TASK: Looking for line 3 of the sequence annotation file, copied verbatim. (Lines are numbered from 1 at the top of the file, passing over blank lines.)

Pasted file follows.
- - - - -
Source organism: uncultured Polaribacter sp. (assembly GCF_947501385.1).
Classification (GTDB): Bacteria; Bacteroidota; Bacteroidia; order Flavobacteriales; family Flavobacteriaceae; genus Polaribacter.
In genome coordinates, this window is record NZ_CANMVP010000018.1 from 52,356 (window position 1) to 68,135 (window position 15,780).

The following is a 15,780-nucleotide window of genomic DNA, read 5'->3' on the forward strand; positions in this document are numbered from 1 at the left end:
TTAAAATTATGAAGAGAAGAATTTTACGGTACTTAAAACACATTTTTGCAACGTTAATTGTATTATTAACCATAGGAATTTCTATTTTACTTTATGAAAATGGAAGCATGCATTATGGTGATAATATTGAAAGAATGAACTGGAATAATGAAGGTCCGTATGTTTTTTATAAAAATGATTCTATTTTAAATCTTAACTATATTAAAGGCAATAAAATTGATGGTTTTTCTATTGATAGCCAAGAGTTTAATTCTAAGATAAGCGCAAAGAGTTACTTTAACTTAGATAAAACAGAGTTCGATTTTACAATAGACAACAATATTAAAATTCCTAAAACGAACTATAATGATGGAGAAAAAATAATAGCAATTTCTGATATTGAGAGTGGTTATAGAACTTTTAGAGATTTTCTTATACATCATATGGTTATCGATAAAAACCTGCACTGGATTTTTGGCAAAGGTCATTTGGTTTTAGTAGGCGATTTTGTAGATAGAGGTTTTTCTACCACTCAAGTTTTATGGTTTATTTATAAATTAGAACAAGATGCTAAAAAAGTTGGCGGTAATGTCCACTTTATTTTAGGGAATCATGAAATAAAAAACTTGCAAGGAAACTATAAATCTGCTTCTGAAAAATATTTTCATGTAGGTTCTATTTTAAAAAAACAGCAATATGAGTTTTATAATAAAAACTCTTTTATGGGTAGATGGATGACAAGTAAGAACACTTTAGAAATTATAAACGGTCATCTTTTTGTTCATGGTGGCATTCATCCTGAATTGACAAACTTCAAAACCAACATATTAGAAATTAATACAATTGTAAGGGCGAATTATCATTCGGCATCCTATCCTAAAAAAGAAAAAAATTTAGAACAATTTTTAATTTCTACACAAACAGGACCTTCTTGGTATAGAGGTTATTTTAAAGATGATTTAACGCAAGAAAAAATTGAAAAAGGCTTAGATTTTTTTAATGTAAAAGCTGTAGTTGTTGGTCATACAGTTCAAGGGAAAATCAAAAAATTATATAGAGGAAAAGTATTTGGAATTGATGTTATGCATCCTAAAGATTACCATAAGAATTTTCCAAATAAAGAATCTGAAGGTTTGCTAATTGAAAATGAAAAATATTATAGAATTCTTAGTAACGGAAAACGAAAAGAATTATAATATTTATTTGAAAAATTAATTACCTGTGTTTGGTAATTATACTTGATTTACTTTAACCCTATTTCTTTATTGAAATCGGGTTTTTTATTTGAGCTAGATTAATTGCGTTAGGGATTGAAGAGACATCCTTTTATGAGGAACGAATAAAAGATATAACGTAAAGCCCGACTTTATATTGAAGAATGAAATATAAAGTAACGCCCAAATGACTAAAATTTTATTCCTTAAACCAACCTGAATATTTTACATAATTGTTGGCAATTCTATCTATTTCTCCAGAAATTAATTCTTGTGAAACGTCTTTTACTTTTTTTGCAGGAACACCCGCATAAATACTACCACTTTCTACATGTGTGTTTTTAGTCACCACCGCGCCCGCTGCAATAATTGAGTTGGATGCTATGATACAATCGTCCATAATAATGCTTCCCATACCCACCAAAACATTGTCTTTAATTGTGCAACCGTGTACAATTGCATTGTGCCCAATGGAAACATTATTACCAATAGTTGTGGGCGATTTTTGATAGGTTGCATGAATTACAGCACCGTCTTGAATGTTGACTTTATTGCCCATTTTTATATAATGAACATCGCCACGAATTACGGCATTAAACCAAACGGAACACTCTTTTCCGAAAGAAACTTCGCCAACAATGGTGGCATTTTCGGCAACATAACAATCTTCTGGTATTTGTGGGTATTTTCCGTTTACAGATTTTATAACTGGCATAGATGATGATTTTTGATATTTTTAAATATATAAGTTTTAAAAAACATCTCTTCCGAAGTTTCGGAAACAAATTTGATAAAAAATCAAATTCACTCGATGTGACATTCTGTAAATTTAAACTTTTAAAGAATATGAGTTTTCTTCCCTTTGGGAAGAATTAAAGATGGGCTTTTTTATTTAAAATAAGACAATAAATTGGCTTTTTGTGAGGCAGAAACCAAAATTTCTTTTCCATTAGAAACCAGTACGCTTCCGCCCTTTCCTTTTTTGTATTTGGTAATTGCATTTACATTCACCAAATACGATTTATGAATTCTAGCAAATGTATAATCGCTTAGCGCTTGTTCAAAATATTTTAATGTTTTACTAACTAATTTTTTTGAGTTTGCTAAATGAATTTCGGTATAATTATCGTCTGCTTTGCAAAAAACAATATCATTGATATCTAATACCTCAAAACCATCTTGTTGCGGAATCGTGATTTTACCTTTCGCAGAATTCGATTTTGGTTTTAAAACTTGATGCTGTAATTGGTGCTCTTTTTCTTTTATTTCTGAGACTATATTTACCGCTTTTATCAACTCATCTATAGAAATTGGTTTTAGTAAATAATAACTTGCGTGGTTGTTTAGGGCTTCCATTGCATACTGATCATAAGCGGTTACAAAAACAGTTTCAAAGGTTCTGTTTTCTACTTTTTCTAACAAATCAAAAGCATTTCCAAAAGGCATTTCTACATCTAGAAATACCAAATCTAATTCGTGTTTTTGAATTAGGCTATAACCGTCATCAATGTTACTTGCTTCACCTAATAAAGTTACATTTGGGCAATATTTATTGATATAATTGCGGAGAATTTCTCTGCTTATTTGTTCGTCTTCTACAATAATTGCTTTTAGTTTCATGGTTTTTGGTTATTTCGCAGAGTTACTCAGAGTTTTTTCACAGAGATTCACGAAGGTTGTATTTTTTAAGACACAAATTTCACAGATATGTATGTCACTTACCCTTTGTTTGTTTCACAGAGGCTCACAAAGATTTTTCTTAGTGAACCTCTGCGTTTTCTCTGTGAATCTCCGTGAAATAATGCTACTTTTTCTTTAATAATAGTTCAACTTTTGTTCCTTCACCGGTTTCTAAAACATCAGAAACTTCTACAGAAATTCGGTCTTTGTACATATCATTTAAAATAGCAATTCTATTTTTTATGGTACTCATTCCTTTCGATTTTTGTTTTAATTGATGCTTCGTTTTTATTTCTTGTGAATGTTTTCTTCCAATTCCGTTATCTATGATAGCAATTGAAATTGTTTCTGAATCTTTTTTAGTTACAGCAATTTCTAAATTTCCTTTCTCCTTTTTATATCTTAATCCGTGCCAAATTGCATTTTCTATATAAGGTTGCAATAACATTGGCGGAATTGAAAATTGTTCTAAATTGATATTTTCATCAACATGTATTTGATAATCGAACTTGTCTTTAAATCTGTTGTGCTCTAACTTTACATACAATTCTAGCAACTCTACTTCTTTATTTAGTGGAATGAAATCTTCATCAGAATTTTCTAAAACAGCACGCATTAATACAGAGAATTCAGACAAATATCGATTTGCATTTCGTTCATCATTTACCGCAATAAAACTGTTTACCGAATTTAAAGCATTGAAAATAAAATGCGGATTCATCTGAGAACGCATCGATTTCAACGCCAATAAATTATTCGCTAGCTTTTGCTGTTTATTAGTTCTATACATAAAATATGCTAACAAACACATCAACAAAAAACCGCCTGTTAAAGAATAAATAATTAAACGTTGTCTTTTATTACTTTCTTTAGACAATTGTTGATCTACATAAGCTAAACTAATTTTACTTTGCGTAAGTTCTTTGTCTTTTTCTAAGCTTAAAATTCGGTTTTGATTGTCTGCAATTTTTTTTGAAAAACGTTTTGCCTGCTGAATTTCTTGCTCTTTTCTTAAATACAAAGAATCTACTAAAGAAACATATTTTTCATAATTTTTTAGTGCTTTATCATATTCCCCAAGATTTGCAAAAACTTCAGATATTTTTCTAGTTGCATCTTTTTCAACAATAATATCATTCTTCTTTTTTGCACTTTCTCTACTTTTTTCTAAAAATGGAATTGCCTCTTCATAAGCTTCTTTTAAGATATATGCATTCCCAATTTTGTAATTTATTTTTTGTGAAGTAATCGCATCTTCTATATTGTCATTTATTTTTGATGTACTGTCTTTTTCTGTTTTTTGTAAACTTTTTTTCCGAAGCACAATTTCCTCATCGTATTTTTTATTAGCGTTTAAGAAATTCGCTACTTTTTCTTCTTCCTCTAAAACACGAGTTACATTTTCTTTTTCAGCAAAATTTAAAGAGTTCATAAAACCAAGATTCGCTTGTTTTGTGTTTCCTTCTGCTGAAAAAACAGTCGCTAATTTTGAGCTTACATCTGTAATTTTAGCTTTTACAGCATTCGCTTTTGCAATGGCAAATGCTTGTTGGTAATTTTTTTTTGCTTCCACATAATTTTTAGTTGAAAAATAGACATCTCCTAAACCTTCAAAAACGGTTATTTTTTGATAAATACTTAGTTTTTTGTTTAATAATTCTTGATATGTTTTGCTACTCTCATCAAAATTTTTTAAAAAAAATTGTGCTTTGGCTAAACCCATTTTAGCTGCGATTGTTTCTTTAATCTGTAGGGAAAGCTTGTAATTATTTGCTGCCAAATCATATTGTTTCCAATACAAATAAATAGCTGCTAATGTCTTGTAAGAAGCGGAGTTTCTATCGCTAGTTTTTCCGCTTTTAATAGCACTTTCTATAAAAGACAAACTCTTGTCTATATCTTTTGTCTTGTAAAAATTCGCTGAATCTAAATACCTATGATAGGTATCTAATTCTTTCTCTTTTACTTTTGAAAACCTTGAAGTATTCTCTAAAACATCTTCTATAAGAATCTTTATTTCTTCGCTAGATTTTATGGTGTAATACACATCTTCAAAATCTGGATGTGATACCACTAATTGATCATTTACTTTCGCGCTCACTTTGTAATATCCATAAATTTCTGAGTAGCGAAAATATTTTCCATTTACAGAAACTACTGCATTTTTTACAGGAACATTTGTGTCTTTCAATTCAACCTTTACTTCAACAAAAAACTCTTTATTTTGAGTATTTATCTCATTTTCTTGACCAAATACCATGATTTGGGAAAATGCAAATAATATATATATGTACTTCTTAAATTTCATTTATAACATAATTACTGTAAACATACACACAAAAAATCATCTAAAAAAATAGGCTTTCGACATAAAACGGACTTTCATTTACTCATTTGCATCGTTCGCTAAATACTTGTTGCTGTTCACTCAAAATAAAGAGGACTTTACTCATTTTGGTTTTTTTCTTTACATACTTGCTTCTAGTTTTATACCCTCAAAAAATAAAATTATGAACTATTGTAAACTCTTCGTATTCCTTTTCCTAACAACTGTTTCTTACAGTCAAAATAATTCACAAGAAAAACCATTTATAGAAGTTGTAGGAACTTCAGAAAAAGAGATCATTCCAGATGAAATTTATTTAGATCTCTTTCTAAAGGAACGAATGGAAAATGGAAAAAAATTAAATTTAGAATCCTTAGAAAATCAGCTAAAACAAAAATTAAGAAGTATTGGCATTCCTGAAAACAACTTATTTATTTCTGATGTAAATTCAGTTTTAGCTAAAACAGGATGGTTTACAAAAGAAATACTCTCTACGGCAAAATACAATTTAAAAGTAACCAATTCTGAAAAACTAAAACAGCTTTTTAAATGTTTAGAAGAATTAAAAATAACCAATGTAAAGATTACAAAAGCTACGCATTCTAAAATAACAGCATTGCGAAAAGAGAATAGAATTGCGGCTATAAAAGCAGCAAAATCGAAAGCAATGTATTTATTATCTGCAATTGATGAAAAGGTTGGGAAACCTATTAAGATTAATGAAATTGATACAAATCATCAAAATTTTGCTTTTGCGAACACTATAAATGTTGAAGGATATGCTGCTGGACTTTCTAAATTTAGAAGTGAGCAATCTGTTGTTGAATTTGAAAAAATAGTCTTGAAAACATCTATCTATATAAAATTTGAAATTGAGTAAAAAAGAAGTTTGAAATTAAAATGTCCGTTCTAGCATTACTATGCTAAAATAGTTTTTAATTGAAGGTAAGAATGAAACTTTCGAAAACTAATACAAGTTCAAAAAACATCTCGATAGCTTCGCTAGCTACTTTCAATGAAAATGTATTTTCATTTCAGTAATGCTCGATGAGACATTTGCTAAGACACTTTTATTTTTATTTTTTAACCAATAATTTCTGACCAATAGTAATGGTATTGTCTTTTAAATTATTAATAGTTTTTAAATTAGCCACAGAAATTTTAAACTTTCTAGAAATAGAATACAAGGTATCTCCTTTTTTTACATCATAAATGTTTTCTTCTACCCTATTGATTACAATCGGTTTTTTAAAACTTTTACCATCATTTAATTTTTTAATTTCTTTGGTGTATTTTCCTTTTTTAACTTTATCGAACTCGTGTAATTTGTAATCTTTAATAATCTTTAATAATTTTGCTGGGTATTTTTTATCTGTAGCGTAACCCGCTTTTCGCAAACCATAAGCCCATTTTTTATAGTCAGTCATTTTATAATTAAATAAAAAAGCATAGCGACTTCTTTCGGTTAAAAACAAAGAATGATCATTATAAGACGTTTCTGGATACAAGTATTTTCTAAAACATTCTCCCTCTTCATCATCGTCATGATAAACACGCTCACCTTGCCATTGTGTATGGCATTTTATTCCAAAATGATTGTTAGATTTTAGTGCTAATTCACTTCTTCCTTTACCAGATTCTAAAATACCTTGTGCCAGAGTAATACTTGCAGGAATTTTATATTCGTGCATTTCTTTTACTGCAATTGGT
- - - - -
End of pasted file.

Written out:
In genome coordinates, this window is record NZ_CANMVP010000018.1 from 52,356 (window position 1) to 68,135 (window position 15,780).